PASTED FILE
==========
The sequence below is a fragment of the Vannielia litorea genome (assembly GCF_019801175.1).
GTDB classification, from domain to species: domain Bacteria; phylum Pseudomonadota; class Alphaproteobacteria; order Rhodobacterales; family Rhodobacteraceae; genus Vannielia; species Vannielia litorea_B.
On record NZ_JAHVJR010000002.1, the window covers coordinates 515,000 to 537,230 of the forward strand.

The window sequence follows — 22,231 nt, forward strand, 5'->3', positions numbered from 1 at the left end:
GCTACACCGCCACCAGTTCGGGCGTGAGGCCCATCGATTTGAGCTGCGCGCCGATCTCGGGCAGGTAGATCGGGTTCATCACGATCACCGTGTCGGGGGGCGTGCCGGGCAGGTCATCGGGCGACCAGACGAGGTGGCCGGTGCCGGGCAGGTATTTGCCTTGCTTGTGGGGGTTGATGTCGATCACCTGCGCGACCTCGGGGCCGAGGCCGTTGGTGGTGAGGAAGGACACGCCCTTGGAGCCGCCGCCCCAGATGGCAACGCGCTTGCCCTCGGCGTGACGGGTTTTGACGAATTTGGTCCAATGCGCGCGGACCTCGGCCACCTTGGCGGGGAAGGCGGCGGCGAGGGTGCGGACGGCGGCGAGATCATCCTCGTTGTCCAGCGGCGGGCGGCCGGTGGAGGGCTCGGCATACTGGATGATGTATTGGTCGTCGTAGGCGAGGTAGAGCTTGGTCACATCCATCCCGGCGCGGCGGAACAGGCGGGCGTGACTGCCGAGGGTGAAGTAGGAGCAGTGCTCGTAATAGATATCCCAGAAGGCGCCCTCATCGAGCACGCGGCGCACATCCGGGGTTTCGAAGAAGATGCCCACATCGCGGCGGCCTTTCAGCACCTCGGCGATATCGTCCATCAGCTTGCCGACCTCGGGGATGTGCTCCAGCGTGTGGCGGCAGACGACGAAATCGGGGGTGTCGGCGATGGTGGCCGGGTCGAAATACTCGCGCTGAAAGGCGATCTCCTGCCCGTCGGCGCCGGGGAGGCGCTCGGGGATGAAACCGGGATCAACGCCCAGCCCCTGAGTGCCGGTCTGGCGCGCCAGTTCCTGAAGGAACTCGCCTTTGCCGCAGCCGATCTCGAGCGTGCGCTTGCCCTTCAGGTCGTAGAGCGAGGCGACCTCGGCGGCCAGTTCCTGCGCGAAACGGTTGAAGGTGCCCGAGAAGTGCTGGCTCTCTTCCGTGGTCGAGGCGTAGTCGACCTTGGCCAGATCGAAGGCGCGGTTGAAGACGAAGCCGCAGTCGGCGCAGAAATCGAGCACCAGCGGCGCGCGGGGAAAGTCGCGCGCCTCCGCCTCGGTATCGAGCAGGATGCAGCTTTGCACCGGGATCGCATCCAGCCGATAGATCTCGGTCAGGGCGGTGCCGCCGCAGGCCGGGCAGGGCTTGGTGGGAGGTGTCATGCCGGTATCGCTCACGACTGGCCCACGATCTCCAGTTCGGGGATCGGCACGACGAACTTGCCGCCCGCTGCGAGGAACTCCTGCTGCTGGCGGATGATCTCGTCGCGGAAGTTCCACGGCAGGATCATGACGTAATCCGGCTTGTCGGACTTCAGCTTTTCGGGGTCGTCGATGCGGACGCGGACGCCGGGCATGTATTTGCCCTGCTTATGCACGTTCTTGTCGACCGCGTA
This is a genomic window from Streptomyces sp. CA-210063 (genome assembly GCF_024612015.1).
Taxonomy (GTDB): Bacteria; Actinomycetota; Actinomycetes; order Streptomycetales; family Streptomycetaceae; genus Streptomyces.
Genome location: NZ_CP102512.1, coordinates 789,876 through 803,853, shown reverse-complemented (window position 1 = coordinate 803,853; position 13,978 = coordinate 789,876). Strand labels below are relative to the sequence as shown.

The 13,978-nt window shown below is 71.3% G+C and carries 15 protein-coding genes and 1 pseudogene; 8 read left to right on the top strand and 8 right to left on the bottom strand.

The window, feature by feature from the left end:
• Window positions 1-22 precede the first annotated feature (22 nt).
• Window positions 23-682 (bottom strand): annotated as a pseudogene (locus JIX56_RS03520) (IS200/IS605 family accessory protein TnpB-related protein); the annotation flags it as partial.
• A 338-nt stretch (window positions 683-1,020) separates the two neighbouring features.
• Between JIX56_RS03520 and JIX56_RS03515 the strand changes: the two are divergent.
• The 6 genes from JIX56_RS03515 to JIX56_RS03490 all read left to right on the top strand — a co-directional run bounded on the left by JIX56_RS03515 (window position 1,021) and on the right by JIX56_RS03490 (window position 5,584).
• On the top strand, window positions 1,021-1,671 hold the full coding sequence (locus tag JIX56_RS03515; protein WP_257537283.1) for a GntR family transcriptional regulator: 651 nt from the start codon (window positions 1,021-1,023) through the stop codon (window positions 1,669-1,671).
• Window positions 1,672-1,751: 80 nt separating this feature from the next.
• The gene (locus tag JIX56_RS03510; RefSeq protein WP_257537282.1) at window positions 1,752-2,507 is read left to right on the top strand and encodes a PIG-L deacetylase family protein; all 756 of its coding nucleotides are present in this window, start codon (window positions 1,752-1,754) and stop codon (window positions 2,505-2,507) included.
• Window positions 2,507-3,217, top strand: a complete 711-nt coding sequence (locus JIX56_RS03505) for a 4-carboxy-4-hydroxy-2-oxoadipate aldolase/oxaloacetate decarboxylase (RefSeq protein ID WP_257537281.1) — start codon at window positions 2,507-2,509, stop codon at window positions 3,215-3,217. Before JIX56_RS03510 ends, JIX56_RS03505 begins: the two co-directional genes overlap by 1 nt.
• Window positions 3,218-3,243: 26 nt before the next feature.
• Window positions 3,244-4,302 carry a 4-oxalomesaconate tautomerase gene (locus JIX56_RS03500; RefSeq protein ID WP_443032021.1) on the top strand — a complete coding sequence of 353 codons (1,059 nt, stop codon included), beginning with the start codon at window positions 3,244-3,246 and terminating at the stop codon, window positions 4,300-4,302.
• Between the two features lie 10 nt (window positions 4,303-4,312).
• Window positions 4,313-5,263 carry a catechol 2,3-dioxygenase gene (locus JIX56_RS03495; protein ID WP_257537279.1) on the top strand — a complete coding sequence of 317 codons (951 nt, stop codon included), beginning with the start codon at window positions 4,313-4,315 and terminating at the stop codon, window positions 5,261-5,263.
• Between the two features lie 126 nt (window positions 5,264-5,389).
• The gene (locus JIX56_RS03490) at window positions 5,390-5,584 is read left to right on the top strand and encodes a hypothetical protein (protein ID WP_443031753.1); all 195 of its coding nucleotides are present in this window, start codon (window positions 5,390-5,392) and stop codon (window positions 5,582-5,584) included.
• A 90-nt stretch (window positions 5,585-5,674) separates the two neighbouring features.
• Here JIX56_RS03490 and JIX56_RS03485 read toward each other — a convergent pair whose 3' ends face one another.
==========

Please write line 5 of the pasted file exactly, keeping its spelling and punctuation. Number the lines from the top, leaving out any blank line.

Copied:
GCTACACCGCCACCAGTTCGGGCGTGAGGCCCATCGATTTGAGCTGCGCGCCGATCTCGGGCAGGTAGATCGGGTTCATCACGATCACCGTGTCGGGGGGCGTGCCGGGCAGGTCATCGGGCGACCAGACGAGGTGGCCGGTGCCGGGCAGGTATTTGCCTTGCTTGTGGGGGTTGATGTCGATCACCTGCGCGACCTCGGGGCCGAGGCCGTTGGTGGTGAGGAAGGACACGCCCTTGGAGCCGCCGCCCCAGATGGCAACGCGCTTGCCCTCGGCGTGACGGGTTTTGACGAATTTGGTCCAATGCGCGCGGACCTCGGCCACCTTGGCGGGGAAGGCGGCGGCGAGGGTGCGGACGGCGGCGAGATCATCCTCGTTGTCCAGCGGCGGGCGGCCGGTGGAGGGCTCGGCATACTGGATGATGTATTGGTCGTCGTAGGCGAGGTAGAGCTTGGTCACATCCATCCCGGCGCGGCGGAACAGGCGGGCGTGACTGCCGAGGGTGAAGTAGGAGCAGTGCTCGTAATAGATATCCCAGAAGGCGCCCTCATCGAGCACGCGGCGCACATCCGGGGTTTCGAAGAAGATGCCCACATCGCGGCGGCCTTTCAGCACCTCGGCGATATCGTCCATCAGCTTGCCGACCTCGGGGATGTGCTCCAGCGTGTGGCGGCAGACGACGAAATCGGGGGTGTCGGCGATGGTGGCCGGGTCGAAATACTCGCGCTGAAAGGCGATCTCCTGCCCGTCGGCGCCGGGGAGGCGCTCGGGGATGAAACCGGGATCAACGCCCAGCCCCTGAGTGCCGGTCTGGCGCGCCAGTTCCTGAAGGAACTCGCCTTTGCCGCAGCCGATCTCGAGCGTGCGCTTGCCCTTCAGGTCGTAGAGCGAGGCGACCTCGGCGGCCAGTTCCTGCGCGAAACGGTTGAAGGTGCCCGAGAAGTGCTGGCTCTCTTCCGTGGTCGAGGCGTAGTCGACCTTGGCCAGATCGAAGGCGCGGTTGAAGACGAAGCCGCAGTCGGCGCAGAAATCGAGCACCAGCGGCGCGCGGGGAAAGTCGCGCGCCTCCGCCTCGGTATCGAGCAGGATGCAGCTTTGCACCGGGATCGCATCCAGCCGATAGATCTCGGTCAGGGCGGTGCCGCCGCAGGCCGGGCAGGGCTTGGTGGGAGGTGTCATGCCGGTATCGCTCACGACTGGCCCACGATCTCCAGTTCGGGGATCGGCACGACGAACTTGCCGCCCGCTGCGAGGAACTCCTGCTGCTGGCGGATGATCTCGTCGCGGAAGTTCCACGGCAGGATCATGACGTAATCCGGCTTGTCGGACTTCAGCTTTTCGGGGTCGTCGATGCGGACGCGGACGCCGGGCATGTATTTGCCCTGCTTATGCACGTTCTTGTCGACCGCGTA